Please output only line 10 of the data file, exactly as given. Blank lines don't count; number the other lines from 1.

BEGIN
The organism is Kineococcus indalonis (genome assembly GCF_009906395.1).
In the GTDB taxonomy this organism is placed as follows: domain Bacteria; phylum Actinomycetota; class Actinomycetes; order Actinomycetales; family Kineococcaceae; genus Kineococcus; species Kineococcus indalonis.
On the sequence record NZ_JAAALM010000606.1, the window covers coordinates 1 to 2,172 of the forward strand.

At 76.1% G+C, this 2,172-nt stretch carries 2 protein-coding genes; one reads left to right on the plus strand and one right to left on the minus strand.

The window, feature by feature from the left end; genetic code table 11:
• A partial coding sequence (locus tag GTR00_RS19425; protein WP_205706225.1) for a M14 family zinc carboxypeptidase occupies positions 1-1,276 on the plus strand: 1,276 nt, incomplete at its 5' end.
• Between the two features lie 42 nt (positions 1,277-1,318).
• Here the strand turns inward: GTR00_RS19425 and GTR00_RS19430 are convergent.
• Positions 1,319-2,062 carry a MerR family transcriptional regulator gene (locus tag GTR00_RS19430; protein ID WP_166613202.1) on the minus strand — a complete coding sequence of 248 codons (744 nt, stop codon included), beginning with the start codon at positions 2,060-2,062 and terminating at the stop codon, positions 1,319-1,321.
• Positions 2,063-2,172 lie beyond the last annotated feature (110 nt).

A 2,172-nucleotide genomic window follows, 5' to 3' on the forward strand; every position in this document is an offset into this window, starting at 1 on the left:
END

• Positions 2,063-2,172 lie beyond the last annotated feature (110 nt).